Coconuts puts up paywall, introduces subscription program

Online media publisher Coconuts has launched a paywall on its websites which limits readers to 15 free articles per month, along with a new subscription service called COCO+.

The move comes amid an online media ecosystem which has “changed drastically”, read a post revealing the new initiatives. This includes “garbage content” which Coconuts refers to as fake news and clickbait, along with 30-second newsfeed videos.  The shift towards an audience-supported revenue model was also made in a bid to better focus on the readers. The statement added:

Above all, our primary responsibility is to you – not to Facebook, not to advertisers, not to any corporation or government.

“We believe there is a community of readers that wants to actively choose what to read or watch, not passively consume content selected by formulas. We believe that community is you, our readership,” the statement said.

The COCO+ membership gives readers an unlimited subscription to the website’s content, exclusive sneak previews of Coconuts TV videos, members-only giveaways and a private monthly newsletter. It also gives entry to an exclusive Facebook group meant for members.

Speaking to Marketing, Tara Chanapai, marketing director for Coconuts Media, said that COCO+ is all about depending less on the “constantly changing whims of Facebook”, and building a revenue stream directly from the platform’s most fervent readers.

“As Facebook increasingly becomes “pay to play”, we think this will position us better for the future,” Chanapai explained. She added that advertising will continue to be a key revenue stream for Coconuts and the COCO+ Membership program will only benefit the publisher’s advertisers. This will allow for a new suite of direct marketing opportunities to members including giveaways, event sponsorships, and email newsletters.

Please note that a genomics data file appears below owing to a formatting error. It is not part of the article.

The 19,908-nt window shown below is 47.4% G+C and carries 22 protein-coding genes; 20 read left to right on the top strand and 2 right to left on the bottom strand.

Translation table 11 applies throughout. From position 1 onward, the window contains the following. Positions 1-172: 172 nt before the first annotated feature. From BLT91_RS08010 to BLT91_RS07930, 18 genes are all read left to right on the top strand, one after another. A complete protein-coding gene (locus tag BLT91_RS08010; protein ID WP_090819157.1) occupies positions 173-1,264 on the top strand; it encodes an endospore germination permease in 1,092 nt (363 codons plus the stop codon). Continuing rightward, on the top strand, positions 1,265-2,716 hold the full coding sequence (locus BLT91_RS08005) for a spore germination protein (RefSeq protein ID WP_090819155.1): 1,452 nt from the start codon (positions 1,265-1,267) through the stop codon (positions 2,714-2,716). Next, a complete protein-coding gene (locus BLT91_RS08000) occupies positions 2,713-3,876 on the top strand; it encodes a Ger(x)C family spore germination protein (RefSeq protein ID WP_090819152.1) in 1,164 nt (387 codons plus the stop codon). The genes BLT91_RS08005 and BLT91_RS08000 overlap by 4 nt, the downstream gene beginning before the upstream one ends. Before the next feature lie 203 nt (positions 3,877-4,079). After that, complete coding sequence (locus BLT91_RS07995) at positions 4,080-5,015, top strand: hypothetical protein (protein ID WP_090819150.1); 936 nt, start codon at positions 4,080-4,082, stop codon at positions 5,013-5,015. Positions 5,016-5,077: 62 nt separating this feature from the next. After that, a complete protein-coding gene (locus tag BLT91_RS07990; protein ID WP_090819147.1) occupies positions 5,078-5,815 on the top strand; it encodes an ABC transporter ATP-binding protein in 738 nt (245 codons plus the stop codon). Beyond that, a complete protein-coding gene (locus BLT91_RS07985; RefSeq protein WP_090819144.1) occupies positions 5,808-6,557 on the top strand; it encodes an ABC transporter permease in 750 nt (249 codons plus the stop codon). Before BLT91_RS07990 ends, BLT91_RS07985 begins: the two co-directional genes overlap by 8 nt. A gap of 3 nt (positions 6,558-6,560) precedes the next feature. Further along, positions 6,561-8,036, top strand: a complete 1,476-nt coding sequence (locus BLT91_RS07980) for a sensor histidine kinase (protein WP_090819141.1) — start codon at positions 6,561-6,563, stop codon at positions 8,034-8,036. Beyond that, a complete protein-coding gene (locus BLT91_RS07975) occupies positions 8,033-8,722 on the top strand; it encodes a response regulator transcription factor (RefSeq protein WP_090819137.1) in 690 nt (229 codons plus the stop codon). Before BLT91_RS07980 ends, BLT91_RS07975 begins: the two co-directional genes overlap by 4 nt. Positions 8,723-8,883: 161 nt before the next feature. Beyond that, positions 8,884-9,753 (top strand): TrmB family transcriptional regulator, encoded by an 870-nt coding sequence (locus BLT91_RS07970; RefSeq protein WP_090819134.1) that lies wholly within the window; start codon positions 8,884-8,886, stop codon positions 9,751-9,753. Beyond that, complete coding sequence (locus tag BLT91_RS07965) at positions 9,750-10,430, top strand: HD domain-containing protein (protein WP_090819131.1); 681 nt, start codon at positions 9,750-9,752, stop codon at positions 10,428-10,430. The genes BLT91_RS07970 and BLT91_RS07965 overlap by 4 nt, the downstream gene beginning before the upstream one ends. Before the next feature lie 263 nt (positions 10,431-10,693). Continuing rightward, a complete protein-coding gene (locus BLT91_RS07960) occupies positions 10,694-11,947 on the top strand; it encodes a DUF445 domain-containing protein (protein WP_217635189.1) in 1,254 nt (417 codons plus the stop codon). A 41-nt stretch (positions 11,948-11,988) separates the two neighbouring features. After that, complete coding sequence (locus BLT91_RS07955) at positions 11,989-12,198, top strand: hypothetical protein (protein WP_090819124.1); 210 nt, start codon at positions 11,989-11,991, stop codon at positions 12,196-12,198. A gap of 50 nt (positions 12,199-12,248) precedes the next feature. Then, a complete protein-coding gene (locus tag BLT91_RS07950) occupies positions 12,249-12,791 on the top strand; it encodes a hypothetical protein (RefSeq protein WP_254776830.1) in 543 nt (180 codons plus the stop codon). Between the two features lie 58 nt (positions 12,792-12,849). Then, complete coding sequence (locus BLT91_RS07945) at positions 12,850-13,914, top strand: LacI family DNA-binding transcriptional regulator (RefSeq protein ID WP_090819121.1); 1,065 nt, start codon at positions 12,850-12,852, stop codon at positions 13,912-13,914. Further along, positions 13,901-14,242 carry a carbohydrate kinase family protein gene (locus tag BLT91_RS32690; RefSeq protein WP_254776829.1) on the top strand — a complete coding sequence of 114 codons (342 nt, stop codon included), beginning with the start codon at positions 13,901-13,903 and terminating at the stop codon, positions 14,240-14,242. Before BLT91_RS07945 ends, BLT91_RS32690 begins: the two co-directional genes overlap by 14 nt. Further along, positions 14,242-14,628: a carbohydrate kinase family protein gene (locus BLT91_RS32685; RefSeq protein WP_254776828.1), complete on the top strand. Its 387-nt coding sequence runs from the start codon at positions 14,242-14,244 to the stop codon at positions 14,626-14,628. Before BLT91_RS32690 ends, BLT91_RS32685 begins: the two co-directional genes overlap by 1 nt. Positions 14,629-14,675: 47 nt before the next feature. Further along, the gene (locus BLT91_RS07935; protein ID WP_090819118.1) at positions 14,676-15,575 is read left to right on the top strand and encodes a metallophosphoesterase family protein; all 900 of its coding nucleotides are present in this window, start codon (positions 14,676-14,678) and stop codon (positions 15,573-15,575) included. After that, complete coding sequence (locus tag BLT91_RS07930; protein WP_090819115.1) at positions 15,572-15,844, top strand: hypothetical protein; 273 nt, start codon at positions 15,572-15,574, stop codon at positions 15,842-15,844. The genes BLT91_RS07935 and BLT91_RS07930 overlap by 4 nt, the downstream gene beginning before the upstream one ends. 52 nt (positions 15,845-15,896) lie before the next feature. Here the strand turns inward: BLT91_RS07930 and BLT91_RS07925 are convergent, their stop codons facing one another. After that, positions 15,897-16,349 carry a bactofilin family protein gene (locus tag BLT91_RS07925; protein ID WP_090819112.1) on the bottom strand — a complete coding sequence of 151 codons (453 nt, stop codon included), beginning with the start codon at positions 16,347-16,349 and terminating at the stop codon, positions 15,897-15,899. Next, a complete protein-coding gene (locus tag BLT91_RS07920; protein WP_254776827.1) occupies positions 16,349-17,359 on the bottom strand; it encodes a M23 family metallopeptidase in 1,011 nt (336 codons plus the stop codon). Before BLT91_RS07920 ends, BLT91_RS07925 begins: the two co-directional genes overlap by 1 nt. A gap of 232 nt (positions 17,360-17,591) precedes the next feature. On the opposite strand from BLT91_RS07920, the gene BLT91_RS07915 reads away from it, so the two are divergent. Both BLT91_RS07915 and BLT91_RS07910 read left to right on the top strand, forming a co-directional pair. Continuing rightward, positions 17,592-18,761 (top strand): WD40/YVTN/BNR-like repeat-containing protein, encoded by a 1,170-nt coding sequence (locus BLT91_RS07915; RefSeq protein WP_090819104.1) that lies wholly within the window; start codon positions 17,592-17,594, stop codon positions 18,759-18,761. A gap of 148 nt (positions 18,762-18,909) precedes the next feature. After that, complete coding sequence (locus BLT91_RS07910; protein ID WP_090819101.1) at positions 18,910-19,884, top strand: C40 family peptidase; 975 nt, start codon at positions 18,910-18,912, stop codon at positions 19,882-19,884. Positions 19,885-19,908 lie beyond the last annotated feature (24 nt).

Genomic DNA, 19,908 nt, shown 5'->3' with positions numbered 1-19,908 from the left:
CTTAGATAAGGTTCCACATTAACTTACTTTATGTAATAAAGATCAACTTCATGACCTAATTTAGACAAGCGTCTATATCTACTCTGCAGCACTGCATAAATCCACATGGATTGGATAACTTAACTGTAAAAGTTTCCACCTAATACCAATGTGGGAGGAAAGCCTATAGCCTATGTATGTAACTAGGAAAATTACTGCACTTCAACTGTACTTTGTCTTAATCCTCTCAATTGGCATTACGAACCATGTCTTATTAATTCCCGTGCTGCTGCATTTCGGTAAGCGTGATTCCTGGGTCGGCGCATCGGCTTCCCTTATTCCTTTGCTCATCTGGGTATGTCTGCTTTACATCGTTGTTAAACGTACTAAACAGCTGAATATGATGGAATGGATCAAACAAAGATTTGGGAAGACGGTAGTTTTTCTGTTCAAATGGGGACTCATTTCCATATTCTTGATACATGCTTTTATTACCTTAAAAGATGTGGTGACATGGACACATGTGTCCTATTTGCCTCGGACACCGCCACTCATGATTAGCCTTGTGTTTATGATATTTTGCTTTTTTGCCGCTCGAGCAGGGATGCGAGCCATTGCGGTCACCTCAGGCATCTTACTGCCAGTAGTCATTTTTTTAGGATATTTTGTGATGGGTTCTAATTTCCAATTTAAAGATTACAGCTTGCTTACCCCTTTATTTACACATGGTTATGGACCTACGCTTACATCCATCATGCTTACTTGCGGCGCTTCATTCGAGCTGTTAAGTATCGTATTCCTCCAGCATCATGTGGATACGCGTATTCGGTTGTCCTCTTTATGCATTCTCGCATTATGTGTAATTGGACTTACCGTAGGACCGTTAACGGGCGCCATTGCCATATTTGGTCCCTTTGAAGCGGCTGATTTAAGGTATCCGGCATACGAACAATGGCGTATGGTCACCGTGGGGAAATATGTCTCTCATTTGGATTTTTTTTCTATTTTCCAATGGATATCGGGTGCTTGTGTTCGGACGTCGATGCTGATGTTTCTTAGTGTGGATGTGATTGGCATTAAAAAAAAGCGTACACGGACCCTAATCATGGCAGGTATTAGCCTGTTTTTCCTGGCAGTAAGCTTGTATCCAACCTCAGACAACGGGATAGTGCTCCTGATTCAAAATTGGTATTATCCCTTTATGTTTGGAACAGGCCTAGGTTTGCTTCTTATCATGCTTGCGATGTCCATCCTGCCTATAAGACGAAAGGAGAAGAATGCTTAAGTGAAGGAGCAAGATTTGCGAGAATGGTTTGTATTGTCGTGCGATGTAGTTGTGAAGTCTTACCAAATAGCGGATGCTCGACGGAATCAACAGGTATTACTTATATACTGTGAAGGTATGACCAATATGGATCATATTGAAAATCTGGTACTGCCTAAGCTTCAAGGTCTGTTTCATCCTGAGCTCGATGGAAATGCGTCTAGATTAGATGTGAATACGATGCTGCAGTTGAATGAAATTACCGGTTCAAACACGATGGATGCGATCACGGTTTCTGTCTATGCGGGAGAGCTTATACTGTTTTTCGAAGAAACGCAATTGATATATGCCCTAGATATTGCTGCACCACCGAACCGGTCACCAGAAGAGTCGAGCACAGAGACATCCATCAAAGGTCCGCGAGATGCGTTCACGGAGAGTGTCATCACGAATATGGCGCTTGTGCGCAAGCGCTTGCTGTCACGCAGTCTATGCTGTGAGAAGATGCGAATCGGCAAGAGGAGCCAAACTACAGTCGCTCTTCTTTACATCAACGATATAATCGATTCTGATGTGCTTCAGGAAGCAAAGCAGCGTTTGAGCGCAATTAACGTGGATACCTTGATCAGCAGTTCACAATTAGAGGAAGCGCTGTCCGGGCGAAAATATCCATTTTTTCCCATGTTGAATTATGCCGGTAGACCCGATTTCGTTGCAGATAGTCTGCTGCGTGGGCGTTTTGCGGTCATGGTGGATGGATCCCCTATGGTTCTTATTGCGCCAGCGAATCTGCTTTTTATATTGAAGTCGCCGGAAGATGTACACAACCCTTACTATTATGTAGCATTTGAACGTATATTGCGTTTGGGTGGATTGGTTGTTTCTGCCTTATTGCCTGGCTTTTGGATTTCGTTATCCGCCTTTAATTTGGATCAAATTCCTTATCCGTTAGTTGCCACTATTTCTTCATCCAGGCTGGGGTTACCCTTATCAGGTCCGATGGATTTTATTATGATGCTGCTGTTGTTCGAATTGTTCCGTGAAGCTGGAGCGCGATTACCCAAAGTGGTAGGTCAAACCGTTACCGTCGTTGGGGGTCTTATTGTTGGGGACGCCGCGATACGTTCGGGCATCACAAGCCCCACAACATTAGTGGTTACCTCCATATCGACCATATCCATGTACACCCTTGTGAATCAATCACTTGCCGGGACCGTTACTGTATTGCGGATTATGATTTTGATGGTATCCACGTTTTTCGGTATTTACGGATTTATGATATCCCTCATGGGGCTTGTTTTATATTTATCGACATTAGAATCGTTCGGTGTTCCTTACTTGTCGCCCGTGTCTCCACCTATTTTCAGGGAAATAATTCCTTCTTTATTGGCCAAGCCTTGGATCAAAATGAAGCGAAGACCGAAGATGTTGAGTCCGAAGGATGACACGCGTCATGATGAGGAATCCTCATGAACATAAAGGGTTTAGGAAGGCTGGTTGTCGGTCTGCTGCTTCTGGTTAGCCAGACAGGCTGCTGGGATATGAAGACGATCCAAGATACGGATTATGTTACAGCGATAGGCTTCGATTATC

“Because our paywall is metered and the vast majority of our readers will never hit it, we do not expect our audience size to decrease at all,” Chanapai added.

In a conversation with Marketing, Chloe Neo, managing director at OMD Singapore said the success of a subscription model would depend on the perceived value of its offering.

“In this age where there’s ready and, in most instances, free access to entertainment and news, consumers control what and where they consume these information,” Neo added.

The success of a subscription-based model depends largely on the perceived value exchange the subscriber has. From personalised app experience to uninterrupted viewing, the higher the perception of subscription content as differentiated, unique or valuable, the higher the value exchange and in turn likelihood of subscription. This is especially for readers who want first hand news which is fast and credible, Neo explained.

“Subscription models also work better for content news sites which are regarded as credible, but this may not be the case for news portals which provide ‘fast and disposable’ news content,” Neo added.

Also weighing in was Jason Tan, head of strategy at Zenith Singapore, who said with the move towards a paywall, couple with its “active secession from the land of ‘garbage content'”, Coconuts is now holding itself to a very high bar of content quality.

“By declaring that ‘the others’ have lowered quality to pander to the Facebook algorithm and lowest common denominator, Coconuts now needs to demonstrate that their COCO+ membership delivers quality content worthy of the US$5 membership,” Tan explained.

He added that the challenge here is not the absolute subscription amount, but more of how to wean audiences off free content that might be sub-standard in quality. In the case of subscription models such as Netflix, the company had to plough billions into original production and awards in the process. As such, the true test right now, Tan said, is whether or not the sophisticated audience that Coconuts believes forms their 2 million strong community will choose it as their paid news channel of choice.

“While it is true that an advertising-based model is no longer a sustainable model for many news organisations, I don’t believe a subscription based model is the best solution for Coconuts either. Deepening their brand extension into live events (like with Yum Fest) and extending into platforms such as Netflix would be a more sustainable model,” Tan added.

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